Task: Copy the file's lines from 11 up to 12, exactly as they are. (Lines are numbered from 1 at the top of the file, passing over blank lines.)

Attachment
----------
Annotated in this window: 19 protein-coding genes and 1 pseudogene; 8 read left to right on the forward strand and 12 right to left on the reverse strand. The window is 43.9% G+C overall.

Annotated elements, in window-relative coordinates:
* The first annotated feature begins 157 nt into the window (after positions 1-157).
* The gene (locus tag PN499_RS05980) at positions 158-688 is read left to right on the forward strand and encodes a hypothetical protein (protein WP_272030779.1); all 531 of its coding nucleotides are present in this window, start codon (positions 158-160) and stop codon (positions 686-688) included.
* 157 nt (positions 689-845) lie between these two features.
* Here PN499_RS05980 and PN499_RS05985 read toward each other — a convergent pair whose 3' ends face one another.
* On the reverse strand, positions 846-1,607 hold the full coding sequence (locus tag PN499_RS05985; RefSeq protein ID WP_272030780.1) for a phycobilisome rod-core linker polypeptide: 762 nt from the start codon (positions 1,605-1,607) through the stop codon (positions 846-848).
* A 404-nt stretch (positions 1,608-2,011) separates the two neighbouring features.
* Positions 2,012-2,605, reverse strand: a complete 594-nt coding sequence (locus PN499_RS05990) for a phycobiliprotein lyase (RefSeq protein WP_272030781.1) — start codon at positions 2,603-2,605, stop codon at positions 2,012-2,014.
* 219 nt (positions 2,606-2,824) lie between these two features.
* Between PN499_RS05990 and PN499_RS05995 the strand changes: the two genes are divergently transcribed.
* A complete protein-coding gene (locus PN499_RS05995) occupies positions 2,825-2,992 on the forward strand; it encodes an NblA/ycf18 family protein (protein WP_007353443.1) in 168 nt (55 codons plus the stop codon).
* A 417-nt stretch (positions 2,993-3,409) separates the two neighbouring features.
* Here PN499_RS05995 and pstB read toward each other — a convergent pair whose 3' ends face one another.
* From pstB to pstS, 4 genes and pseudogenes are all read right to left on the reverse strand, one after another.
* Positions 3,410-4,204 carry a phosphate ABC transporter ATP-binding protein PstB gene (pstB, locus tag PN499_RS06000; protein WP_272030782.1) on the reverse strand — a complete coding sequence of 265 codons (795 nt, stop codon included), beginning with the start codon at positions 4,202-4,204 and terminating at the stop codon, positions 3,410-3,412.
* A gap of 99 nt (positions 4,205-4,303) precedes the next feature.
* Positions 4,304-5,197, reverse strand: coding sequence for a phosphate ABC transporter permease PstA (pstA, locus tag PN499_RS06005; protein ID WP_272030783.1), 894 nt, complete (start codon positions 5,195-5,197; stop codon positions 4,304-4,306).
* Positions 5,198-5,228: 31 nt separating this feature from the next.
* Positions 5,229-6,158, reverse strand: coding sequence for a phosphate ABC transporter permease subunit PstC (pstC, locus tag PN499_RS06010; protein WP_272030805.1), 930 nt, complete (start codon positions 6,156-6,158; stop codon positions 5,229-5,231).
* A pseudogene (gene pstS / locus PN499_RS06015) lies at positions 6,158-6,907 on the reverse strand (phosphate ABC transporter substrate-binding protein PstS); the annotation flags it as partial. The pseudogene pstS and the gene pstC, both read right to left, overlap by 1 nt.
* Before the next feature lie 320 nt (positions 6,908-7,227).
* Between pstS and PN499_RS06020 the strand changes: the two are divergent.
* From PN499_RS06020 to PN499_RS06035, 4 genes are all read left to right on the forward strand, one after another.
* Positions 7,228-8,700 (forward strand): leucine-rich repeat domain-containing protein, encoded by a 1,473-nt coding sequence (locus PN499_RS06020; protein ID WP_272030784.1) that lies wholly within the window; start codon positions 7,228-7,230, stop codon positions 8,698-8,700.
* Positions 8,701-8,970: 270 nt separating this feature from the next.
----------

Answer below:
* Between PN499_RS05990 and PN499_RS05995 the strand changes: the two genes are divergently transcribed.
* A complete protein-coding gene (locus PN499_RS05995) occupies positions 2,825-2,992 on the forward strand; it encodes an NblA/ycf18 family protein (protein WP_007353443.1) in 168 nt (55 codons plus the stop codon).